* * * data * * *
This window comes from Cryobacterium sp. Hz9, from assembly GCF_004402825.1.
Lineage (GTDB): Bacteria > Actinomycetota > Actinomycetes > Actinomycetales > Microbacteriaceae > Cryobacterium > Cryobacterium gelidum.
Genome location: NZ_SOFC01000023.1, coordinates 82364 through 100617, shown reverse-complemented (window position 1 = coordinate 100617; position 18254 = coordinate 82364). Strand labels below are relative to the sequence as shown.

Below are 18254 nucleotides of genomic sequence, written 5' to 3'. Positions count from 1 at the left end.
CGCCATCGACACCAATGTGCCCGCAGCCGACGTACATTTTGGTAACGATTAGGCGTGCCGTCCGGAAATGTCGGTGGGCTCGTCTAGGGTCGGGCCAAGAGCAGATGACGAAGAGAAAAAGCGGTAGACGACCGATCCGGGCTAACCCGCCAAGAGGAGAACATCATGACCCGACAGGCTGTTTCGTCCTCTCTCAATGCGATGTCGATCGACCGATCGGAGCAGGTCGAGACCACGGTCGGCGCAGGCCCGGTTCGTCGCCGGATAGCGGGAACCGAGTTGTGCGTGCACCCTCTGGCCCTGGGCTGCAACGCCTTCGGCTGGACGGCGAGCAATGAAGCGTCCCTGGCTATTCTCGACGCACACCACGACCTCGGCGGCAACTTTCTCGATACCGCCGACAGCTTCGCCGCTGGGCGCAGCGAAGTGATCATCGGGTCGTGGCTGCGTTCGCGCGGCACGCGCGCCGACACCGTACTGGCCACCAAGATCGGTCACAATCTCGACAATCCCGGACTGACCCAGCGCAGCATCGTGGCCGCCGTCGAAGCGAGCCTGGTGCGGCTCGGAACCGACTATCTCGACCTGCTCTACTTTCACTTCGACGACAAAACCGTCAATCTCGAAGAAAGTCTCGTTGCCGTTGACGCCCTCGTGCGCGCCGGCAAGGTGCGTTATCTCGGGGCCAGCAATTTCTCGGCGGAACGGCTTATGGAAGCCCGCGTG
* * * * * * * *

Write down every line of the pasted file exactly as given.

This window comes from Cryobacterium sp. Hz9, from assembly GCF_004402825.1.
Lineage (GTDB): Bacteria > Actinomycetota > Actinomycetes > Actinomycetales > Microbacteriaceae > Cryobacterium > Cryobacterium gelidum.
Genome location: NZ_SOFC01000023.1, coordinates 82364 through 100617, shown reverse-complemented (window position 1 = coordinate 100617; position 18254 = coordinate 82364). Strand labels below are relative to the sequence as shown.

Below are 18254 nucleotides of genomic sequence, written 5' to 3'. Positions count from 1 at the left end.
CGCCATCGACACCAATGTGCCCGCAGCCGACGTACATTTTGGTAACGATTAGGCGTGCCGTCCGGAAATGTCGGTGGGCTCGTCTAGGGTCGGGCCAAGAGCAGATGACGAAGAGAAAAAGCGGTAGACGACCGATCCGGGCTAACCCGCCAAGAGGAGAACATCATGACCCGACAGGCTGTTTCGTCCTCTCTCAATGCGATGTCGATCGACCGATCGGAGCAGGTCGAGACCACGGTCGGCGCAGGCCCGGTTCGTCGCCGGATAGCGGGAACCGAGTTGTGCGTGCACCCTCTGGCCCTGGGCTGCAACGCCTTCGGCTGGACGGCGAGCAATGAAGCGTCCCTGGCTATTCTCGACGCACACCACGACCTCGGCGGCAACTTTCTCGATACCGCCGACAGCTTCGCCGCTGGGCGCAGCGAAGTGATCATCGGGTCGTGGCTGCGTTCGCGCGGCACGCGCGCCGACACCGTACTGGCCACCAAGATCGGTCACAATCTCGACAATCCCGGACTGACCCAGCGCAGCATCGTGGCCGCCGTCGAAGCGAGCCTGGTGCGGCTCGGAACCGACTATCTCGACCTGCTCTACTTTCACTTCGACGACAAAACCGTCAATCTCGAAGAAAGTCTCGTTGCCGTTGACGCCCTCGTGCGCGCCGGCAAGGTGCGTTATCTCGGGGCCAGCAATTTCTCGGCGGAACGGCTTATGGAAGCCCGCGTG